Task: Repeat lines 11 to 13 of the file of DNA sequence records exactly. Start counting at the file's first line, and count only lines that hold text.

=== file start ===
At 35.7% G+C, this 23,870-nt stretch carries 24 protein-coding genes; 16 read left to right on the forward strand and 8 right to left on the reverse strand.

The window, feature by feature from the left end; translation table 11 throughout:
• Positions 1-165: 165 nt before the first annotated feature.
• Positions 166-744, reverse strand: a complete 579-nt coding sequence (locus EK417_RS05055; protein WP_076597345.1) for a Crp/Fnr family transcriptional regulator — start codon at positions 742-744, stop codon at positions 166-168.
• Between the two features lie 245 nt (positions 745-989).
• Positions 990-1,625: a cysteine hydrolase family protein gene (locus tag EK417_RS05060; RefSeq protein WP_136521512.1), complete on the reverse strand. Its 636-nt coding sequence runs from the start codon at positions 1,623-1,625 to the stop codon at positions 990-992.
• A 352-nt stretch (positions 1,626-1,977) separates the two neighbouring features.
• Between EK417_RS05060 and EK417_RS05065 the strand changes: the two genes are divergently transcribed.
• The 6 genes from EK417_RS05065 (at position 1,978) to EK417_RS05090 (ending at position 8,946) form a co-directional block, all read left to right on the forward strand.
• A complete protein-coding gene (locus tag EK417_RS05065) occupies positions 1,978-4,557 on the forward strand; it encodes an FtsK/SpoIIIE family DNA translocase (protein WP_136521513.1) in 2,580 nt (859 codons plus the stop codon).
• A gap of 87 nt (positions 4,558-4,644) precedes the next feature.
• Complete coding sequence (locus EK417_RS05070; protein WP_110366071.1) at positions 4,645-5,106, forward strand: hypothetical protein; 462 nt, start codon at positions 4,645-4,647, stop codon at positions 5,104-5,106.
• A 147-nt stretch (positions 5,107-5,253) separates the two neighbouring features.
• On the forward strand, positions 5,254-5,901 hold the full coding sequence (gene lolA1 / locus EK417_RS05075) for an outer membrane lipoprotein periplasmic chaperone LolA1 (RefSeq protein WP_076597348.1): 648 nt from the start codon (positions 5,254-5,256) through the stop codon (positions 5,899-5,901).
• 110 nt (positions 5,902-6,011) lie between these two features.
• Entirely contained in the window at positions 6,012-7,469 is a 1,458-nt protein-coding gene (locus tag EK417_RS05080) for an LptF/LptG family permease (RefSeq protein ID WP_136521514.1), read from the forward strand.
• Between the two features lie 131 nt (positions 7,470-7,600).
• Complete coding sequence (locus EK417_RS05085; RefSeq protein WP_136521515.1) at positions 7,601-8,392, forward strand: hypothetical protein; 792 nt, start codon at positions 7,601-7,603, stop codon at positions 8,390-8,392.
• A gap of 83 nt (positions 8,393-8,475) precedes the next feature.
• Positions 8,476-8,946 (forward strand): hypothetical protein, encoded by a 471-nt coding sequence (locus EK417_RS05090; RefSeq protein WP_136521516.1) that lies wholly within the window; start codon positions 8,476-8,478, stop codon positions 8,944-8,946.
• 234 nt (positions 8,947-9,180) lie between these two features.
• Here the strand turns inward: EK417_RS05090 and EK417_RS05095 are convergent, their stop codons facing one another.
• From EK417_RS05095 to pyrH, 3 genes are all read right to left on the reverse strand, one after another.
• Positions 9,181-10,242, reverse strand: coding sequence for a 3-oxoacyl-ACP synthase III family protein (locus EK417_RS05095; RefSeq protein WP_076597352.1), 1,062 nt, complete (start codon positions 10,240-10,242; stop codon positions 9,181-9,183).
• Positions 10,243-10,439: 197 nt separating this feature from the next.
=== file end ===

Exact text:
• A gap of 87 nt (positions 4,558-4,644) precedes the next feature.
• Complete coding sequence (locus EK417_RS05070; protein WP_110366071.1) at positions 4,645-5,106, forward strand: hypothetical protein; 462 nt, start codon at positions 4,645-4,647, stop codon at positions 5,104-5,106.
• A 147-nt stretch (positions 5,107-5,253) separates the two neighbouring features.